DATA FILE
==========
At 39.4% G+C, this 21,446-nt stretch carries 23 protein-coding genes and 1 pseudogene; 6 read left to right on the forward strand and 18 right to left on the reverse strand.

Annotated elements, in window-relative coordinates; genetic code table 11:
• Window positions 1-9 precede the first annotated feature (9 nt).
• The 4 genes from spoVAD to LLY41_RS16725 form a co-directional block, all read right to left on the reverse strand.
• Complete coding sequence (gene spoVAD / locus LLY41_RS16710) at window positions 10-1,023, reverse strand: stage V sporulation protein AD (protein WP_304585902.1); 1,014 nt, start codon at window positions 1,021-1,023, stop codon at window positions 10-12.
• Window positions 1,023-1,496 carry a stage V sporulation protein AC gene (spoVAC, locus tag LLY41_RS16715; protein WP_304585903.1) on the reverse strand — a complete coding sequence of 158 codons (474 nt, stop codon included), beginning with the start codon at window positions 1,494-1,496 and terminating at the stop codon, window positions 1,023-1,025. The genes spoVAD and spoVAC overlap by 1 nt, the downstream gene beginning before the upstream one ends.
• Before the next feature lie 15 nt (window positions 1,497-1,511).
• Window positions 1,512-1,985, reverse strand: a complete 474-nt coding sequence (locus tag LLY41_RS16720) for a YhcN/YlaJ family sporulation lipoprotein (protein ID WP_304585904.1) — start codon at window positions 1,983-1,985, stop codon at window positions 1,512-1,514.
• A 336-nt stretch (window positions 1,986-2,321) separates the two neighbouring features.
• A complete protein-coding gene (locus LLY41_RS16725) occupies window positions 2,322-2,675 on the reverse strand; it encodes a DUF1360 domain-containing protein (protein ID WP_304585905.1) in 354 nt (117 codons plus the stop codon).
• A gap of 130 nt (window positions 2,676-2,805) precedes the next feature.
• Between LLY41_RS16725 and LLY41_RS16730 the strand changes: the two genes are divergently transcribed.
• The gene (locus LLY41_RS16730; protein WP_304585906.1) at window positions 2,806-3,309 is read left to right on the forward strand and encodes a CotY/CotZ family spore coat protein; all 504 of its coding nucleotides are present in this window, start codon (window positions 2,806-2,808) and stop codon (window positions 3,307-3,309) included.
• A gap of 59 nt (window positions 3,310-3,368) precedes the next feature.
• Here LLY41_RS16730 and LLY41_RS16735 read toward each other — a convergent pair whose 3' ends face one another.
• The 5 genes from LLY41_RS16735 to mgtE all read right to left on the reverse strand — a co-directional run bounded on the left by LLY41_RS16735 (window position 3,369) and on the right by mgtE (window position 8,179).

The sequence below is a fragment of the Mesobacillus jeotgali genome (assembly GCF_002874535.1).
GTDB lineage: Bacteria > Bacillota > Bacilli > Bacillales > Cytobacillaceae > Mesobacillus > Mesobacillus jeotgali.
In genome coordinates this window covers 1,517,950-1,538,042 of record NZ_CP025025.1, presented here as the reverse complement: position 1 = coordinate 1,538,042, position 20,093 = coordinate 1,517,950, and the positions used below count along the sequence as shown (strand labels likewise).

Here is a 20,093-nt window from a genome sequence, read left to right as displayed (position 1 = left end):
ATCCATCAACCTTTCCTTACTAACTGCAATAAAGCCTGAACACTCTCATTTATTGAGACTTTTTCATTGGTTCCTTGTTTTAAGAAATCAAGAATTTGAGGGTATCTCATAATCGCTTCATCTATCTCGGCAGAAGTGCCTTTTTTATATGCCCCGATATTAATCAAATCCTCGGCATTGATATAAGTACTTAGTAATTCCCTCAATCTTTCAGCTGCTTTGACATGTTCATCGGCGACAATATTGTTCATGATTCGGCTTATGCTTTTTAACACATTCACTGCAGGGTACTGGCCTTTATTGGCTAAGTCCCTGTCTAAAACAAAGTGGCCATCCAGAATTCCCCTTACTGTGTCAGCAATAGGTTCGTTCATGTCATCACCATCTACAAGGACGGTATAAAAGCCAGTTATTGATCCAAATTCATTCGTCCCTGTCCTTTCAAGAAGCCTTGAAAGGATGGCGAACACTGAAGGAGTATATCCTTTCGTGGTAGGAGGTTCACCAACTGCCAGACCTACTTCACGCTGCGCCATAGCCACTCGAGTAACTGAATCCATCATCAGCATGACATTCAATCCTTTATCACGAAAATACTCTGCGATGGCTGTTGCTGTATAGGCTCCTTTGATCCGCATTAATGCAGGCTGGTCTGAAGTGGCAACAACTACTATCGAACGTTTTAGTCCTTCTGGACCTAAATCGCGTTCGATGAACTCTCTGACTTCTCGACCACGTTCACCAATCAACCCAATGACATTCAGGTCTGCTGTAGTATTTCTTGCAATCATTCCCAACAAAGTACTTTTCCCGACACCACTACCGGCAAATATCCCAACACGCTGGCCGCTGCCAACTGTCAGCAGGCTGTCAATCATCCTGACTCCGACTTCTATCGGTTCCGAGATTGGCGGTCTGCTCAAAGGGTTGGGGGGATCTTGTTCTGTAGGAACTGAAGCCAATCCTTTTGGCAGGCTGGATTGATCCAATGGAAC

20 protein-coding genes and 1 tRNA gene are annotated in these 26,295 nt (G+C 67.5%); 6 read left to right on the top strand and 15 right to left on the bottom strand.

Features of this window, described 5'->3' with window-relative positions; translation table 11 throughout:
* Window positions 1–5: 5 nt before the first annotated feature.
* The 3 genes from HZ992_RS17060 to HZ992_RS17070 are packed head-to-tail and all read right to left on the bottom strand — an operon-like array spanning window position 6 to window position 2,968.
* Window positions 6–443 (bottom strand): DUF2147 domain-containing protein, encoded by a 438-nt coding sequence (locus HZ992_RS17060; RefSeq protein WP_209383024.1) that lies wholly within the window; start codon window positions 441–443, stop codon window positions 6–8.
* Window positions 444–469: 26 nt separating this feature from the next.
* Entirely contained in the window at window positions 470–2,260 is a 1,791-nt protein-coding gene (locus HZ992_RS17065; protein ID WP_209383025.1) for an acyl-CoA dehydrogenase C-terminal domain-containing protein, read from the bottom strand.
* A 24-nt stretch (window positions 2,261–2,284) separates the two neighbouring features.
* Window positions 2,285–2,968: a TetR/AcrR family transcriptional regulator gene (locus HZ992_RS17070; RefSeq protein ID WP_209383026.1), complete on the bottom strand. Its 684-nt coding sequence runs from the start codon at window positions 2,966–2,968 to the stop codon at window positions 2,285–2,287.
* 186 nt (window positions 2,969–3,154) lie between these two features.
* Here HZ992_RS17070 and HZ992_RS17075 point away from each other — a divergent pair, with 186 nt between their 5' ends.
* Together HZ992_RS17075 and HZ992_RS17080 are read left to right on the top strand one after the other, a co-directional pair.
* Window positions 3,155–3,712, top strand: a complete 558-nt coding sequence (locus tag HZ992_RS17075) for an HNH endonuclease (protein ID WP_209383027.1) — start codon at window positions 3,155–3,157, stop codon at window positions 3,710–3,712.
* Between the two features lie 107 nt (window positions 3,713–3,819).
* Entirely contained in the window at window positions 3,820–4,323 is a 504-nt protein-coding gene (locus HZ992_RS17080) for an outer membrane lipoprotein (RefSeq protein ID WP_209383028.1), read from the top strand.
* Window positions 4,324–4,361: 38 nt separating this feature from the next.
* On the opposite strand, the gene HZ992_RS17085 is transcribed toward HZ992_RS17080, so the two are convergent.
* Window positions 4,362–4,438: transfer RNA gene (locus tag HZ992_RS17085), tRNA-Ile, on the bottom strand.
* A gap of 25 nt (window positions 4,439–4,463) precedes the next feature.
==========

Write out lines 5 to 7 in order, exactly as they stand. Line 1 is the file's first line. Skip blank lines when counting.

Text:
• Complete coding sequence (gene spoVAD / locus LLY41_RS16710) at window positions 10-1,023, reverse strand: stage V sporulation protein AD (protein WP_304585902.1); 1,014 nt, start codon at window positions 1,021-1,023, stop codon at window positions 10-12.
• Window positions 1,023-1,496 carry a stage V sporulation protein AC gene (spoVAC, locus tag LLY41_RS16715; protein WP_304585903.1) on the reverse strand — a complete coding sequence of 158 codons (474 nt, stop codon included), beginning with the start codon at window positions 1,494-1,496 and terminating at the stop codon, window positions 1,023-1,025. The genes spoVAD and spoVAC overlap by 1 nt, the downstream gene beginning before the upstream one ends.
• Before the next feature lie 15 nt (window positions 1,497-1,511).